Of the commercials I saw this year I can't really think of any that I thought were especially clever or well made, despite some advertising pundits on the 10:00 o'clock news pronouncing which ones were flops and which were hits. So what? If Coke spends millions making a catchy commercial and pays $3M to play it on the Super Bowl does it make me more prone to go out and buy a case of Coke? Hell no. That's me. I am seriously jaded by advertising. But I'm not the typical consumer advertisers are trying to reach. The scary thing is, for many consumers, advertising is how they find out what useless products they want to spend their money on.
Thirty-five years ago I worked with an advertising man who had worked in television when it first came on the air in Salt Lake City, in the late 1940s. He worked for KUTA radio, which started KUTV, Channel 2, still a powerful station in our area. He told me stories of the earliest days of TV. Speaking of commercials, he had been to a local company called Southeast Furniture to sell them television time. The owner of Southeast Furniture was a prominent local businessman, Horace Sorenson. Horace didn't want anything to do with the fancy new medium of television. Newspaper ads and word of mouth worked just fine with him. Rod was authorized to make an offer: He would run a couple of spots for free on their evening movie (no network TV at that time ran programs after a certain point, so locals had their own programming after 9:00 PM.)
Horace said he had some ugly green chairs he'd never been able to sell. Rod brought a photographer in who took pictures of the chairs, Rod wrote some copy, and the commercial appeared a couple of times around 11:00 o'clock that night. The next day people came into the furniture asking for those chairs they'd seen on TV, and Horace sold all he had in stock. After that he advertised on TV.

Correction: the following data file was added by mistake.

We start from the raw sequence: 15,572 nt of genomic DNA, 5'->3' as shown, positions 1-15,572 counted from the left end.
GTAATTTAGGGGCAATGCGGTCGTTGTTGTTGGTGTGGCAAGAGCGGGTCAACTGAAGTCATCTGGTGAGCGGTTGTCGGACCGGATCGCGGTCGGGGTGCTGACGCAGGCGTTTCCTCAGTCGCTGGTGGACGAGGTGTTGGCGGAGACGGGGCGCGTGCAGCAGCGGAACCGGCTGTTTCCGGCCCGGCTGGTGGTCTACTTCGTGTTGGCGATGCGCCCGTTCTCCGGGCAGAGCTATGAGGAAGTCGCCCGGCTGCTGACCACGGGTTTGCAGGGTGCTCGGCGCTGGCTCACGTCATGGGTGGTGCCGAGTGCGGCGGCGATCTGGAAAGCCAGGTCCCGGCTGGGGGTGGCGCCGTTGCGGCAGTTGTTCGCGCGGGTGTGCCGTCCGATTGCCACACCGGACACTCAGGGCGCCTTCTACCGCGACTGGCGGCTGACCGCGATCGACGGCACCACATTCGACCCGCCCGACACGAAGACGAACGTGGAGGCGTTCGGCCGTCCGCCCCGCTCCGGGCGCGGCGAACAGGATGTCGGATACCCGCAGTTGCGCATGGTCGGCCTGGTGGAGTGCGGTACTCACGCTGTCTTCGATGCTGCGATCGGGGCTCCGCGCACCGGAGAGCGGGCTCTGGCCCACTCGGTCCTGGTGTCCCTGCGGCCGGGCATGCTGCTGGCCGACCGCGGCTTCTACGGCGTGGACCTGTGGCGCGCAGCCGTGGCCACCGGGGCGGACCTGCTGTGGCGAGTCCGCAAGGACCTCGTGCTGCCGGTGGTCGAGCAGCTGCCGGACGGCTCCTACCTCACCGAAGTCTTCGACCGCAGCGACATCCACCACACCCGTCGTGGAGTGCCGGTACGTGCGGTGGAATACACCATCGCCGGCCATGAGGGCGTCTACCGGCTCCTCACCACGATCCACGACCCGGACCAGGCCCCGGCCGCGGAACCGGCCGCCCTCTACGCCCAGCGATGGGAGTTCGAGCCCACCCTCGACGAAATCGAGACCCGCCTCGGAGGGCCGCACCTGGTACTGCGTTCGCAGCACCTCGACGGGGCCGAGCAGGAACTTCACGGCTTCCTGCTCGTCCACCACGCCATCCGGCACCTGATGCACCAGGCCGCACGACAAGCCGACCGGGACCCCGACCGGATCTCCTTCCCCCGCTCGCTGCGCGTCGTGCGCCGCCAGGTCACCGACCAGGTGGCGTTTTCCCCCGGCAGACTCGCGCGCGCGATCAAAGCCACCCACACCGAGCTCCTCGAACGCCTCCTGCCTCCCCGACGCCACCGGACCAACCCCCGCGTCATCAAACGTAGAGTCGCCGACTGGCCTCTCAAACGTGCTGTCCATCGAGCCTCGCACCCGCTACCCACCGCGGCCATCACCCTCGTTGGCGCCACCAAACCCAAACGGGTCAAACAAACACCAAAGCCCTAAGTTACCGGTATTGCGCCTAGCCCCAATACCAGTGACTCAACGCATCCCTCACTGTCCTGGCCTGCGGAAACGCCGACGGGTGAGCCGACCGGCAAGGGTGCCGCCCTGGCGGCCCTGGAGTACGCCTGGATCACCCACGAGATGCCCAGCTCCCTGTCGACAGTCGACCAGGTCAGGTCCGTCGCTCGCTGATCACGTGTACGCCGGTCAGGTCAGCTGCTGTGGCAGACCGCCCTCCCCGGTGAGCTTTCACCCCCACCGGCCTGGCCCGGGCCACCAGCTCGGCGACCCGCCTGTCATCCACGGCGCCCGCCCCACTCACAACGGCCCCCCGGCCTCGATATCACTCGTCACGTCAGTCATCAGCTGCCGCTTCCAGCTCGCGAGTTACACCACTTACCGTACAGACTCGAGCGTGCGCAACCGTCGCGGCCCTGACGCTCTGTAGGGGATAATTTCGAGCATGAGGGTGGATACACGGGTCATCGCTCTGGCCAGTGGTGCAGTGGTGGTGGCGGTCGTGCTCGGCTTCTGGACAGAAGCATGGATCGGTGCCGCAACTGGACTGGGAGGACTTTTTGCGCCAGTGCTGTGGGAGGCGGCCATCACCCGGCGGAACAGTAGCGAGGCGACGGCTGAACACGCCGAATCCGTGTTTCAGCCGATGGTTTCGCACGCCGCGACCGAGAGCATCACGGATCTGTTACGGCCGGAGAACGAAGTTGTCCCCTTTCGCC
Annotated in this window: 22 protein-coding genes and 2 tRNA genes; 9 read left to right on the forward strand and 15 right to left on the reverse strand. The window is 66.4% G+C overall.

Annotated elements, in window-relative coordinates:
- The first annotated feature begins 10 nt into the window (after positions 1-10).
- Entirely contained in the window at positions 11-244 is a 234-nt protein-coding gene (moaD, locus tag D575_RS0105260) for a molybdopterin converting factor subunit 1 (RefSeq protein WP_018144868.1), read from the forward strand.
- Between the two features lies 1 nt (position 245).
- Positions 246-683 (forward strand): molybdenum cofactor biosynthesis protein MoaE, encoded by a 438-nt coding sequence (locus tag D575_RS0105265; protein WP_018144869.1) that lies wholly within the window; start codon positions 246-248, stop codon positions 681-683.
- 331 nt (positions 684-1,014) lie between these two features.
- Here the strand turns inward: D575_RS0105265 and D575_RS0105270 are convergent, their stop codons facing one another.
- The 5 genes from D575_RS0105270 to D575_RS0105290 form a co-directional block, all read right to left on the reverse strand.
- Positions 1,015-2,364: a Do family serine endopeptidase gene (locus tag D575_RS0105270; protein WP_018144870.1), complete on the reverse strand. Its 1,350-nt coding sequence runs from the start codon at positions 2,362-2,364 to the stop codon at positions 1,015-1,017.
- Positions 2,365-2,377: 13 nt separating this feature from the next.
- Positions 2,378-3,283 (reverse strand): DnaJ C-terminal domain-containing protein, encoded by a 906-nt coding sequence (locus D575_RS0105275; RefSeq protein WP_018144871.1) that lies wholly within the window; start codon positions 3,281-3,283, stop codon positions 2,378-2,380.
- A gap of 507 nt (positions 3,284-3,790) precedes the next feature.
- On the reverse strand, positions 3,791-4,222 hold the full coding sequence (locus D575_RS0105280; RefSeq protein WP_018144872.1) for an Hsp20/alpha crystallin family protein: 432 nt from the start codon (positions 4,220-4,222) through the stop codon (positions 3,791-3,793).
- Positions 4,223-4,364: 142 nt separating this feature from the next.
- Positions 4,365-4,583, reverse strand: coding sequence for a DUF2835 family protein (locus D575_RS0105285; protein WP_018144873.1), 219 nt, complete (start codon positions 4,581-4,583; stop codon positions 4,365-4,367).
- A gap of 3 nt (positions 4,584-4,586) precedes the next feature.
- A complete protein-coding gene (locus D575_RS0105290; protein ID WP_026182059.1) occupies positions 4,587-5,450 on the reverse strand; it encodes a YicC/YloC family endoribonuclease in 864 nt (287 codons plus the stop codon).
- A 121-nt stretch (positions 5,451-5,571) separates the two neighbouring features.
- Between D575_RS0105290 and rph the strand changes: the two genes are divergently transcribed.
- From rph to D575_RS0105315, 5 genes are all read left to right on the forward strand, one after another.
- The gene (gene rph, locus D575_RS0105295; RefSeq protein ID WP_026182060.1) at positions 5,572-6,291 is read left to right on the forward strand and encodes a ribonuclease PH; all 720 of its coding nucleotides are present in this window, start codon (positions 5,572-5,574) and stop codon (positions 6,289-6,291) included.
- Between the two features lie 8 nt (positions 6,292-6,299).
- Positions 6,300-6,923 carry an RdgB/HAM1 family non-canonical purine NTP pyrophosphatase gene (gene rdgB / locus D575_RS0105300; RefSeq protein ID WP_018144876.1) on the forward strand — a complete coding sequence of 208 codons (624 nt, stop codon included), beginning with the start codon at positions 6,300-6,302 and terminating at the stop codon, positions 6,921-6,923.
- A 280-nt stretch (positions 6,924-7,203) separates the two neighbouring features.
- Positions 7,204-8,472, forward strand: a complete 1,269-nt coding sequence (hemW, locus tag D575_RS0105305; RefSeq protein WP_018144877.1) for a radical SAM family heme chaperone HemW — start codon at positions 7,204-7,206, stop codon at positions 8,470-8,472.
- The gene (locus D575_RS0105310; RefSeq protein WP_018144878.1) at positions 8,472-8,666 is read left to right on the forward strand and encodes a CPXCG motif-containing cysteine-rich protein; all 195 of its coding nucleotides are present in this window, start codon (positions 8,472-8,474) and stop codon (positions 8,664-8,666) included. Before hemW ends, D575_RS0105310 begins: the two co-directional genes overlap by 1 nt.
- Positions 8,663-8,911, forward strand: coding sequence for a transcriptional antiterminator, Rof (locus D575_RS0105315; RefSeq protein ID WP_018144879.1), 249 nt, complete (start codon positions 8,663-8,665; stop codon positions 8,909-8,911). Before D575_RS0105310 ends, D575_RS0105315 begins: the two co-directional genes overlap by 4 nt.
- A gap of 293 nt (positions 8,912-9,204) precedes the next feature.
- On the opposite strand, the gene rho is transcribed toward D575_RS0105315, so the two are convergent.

Advertisers spend billions of dollars to influence us to buy. They might be advertising hamburgers, prescription drugs for erectile dysfunction, or new cars...but they're really still just ugly green chairs.
Oh yeah, I almost forgot. Congratulations, Pittsburgh. I was rooting for you all along. And I liked the Bruce Springsteen halftime show.
Wednesday, February 04, 2009
I'm sitting here thinking about my mortality. Having cancer will do that for you.
When I was a kid, nine-years-old or so, a bunch of us kids would get together and talk about stuff that nine-year-olds talk about. I remember one subject stuck in my mind. One of the kids said, "The Indians would take a cowboy, bury him up to his neck in the desert by an ant hill, then pour honey on him and the ants would eat his head!" I also heard various other versions of this tale, taking place in South America, or the Congo. I remember thinking how awful it would be to get eaten alive by ants.
Well, I still think it's pretty awful, although getting eaten by cancer probably ranks a close second.
I found some pictures of guys getting eaten by ants. The two magazine covers are from the great book, Men's Adventure Magazines, published by Taschen Books, and the comic book cover, above, is from Heritage auctions.
Apparently I wasn't the only person who thought that getting eaten by ants was a pretty bad way to go, if the motif has been repeated over the years in various forms of popular culture. We're attracted to things that oddly enough, also repel us.